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Succulents, especially cacti, are both the focus of serious ecological studies and the darlings of designers and style influencers. Their endearing qualities have recently given them the status of trendy “plant pets,” but this “succulentomania” is not new. While succulents have always been part of the landscape in the vast, dry climates of the Americas, Australia, and Africa, curiosities such as furry-flowered stapeliads and serpentine euphorbias were also a source of fascination for early European plant collectors.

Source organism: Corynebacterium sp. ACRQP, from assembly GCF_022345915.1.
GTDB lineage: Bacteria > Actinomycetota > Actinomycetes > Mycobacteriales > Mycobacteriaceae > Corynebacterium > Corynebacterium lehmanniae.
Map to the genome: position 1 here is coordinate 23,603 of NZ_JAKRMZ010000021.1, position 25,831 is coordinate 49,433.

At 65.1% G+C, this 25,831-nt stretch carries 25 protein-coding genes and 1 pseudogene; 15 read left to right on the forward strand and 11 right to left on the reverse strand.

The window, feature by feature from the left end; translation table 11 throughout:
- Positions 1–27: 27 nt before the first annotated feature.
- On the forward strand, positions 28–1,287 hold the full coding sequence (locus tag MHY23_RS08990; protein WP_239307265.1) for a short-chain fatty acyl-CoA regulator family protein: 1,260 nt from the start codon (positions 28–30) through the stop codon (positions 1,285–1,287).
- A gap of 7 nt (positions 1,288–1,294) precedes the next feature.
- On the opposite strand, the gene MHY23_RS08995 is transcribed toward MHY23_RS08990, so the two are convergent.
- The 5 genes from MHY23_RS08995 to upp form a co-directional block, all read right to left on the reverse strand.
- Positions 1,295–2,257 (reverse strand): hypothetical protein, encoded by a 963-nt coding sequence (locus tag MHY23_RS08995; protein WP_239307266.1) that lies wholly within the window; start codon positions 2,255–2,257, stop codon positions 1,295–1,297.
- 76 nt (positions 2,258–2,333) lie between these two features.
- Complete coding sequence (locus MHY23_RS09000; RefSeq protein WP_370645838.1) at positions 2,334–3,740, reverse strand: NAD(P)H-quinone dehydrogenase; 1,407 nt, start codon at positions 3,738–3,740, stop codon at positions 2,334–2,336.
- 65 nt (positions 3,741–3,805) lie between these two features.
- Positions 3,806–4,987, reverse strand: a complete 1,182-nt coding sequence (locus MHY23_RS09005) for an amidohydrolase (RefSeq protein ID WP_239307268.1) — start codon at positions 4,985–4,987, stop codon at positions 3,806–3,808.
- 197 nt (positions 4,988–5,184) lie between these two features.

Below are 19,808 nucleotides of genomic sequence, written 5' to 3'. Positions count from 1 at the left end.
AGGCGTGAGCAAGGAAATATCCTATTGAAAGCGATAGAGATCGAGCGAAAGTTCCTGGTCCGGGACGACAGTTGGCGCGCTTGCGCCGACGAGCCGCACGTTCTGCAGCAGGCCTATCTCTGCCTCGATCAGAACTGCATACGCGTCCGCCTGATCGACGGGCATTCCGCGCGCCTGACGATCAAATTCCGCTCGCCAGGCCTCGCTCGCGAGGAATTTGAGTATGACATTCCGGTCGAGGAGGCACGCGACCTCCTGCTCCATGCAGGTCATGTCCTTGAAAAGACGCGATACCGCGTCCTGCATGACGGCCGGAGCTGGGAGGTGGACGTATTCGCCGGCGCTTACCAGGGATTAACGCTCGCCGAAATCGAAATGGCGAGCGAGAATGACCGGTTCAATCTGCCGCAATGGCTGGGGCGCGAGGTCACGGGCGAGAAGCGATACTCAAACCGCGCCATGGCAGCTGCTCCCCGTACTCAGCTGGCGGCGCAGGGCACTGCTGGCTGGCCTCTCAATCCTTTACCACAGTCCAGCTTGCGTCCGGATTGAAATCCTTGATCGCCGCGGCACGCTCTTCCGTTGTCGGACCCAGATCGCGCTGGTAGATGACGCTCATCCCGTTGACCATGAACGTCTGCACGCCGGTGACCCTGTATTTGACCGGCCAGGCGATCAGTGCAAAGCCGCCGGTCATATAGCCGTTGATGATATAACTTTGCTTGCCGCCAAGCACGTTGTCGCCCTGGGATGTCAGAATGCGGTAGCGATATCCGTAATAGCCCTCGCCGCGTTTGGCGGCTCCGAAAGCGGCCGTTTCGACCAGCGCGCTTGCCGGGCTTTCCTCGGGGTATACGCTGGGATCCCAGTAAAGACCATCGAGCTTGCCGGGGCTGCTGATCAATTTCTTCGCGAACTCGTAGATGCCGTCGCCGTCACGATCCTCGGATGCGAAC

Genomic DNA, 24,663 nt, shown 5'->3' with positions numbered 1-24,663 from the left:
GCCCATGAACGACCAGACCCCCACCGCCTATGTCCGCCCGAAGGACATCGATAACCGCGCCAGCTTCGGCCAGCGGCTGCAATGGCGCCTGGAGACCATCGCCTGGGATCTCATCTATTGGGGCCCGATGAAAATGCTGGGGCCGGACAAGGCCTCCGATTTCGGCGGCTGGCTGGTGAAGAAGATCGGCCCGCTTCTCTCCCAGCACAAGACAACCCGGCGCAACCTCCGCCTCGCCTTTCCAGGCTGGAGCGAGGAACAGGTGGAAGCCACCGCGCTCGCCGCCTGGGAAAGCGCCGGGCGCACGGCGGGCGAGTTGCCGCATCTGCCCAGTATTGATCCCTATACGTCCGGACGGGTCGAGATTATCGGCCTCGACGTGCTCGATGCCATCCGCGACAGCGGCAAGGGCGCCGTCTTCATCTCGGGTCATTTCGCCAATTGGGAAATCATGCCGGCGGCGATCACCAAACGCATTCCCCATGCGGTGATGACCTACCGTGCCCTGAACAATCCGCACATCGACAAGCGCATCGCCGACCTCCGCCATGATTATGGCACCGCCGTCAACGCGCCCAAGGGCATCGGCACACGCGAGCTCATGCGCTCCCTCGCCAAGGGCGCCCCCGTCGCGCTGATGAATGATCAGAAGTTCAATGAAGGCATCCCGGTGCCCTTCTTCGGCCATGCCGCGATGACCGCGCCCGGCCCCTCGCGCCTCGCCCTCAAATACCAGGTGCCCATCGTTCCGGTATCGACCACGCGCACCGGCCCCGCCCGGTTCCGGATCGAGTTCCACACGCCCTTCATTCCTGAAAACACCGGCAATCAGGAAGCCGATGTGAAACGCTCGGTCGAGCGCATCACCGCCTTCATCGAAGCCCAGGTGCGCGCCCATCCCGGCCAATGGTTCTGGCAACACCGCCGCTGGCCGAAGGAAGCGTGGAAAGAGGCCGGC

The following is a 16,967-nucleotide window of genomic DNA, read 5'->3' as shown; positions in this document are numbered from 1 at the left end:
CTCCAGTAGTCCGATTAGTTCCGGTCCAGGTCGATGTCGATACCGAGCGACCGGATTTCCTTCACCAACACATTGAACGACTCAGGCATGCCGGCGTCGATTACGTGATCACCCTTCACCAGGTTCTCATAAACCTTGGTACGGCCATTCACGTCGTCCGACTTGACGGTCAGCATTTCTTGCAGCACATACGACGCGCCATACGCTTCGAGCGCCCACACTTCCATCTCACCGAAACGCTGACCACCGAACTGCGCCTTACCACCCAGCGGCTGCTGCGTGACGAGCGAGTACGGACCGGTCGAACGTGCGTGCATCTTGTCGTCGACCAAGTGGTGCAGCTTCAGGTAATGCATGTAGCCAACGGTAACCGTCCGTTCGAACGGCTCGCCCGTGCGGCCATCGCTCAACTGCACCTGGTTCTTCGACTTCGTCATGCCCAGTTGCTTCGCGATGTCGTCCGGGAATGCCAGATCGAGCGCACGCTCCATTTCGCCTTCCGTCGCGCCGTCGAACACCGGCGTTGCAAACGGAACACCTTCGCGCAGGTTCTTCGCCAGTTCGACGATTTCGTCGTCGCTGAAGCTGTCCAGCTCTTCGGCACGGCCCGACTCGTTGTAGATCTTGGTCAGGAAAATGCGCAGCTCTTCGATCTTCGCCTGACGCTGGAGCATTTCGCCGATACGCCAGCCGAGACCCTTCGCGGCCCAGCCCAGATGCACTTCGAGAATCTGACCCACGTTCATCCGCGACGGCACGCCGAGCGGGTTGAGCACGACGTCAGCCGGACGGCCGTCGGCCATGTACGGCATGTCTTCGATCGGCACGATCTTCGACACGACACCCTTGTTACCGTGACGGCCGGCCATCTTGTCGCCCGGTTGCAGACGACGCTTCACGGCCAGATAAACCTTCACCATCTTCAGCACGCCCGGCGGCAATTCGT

In eighteenth-century Bavaria, a prosperous apothecary grew an “American aloe” that astounded all who saw it. This apothecary, Johann Wilhelm Weinmann, was the mastermind behind a groundbreaking book that included thousands of plants from all over the world, with descriptions of their individual characteristics and magnificent, specially commissioned color illustrations of each specimen. The succulents Weinmann featured are reproduced here in all their splendor. We may no longer look to them to treat gangrene, manufacture glass, or disperse kidney stones, but succulents are proving of great interest to modern medicine and agriculture, and we can marvel at them afresh not only as wonders of nature but also as works of art.